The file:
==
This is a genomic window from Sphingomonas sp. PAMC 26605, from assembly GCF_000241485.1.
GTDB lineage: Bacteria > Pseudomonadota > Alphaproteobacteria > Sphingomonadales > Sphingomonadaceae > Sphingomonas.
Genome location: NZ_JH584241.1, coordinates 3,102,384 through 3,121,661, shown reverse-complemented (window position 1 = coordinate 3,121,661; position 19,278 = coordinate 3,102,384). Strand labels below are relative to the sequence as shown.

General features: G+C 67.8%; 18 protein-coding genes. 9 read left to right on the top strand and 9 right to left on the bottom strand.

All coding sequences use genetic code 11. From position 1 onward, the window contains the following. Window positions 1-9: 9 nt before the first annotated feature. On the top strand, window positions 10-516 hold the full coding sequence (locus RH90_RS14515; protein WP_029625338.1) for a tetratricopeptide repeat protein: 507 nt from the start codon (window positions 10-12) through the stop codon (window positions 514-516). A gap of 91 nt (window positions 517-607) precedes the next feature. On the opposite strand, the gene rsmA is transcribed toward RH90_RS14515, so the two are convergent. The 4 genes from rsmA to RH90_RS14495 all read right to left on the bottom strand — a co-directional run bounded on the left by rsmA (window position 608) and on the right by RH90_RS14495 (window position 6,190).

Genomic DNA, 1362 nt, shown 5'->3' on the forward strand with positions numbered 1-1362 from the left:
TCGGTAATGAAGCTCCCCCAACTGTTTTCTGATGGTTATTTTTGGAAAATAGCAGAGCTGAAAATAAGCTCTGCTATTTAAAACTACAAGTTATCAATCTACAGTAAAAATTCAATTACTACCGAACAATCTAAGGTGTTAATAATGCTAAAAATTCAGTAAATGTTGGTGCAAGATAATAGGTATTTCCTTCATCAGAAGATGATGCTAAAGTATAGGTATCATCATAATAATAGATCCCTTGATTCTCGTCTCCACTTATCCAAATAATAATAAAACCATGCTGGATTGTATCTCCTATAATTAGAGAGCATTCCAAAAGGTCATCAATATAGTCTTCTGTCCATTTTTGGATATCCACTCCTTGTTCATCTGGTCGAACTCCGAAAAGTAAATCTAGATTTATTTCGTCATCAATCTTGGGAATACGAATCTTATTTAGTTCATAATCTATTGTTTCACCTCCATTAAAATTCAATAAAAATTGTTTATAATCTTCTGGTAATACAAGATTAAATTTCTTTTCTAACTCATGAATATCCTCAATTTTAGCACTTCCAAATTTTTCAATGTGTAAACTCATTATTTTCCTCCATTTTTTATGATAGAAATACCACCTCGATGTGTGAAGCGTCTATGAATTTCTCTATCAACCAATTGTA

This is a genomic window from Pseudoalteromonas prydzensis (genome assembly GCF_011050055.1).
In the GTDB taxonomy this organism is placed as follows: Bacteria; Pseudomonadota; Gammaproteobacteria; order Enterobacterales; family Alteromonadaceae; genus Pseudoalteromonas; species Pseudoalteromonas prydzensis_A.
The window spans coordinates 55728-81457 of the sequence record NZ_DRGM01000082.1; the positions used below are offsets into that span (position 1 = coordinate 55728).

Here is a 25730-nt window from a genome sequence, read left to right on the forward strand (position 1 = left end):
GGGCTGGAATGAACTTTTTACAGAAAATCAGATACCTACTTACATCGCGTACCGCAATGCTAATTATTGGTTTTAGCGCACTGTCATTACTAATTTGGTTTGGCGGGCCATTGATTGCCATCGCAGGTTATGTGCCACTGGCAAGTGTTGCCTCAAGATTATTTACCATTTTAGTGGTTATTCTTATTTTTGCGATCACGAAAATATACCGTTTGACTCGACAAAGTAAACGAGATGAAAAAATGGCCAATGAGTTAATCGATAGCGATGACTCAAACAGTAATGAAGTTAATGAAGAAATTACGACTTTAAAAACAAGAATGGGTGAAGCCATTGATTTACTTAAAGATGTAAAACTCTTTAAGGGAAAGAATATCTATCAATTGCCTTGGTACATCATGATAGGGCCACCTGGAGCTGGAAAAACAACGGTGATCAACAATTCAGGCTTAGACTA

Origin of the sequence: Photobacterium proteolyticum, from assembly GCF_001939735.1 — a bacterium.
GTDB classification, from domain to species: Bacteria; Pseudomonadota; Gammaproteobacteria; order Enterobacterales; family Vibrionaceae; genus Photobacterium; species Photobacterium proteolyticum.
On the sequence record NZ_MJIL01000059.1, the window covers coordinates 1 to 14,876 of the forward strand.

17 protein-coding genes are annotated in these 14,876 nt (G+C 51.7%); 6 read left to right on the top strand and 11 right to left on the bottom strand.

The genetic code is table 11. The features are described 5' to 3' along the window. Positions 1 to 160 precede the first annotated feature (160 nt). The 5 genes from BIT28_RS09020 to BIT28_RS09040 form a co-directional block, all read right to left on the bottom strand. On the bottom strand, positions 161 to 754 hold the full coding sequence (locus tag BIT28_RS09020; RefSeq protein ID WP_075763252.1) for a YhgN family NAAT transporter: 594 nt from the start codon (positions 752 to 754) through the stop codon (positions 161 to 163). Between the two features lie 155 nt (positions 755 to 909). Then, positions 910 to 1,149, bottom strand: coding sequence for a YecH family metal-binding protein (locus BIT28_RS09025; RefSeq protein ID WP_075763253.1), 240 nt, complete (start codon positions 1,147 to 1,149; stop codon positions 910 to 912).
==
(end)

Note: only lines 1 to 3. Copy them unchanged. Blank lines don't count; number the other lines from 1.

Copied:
This is a genomic window from Sphingomonas sp. PAMC 26605, from assembly GCF_000241485.1.
GTDB lineage: Bacteria > Pseudomonadota > Alphaproteobacteria > Sphingomonadales > Sphingomonadaceae > Sphingomonas.
Genome location: NZ_JH584241.1, coordinates 3,102,384 through 3,121,661, shown reverse-complemented (window position 1 = coordinate 3,121,661; position 19,278 = coordinate 3,102,384). Strand labels below are relative to the sequence as shown.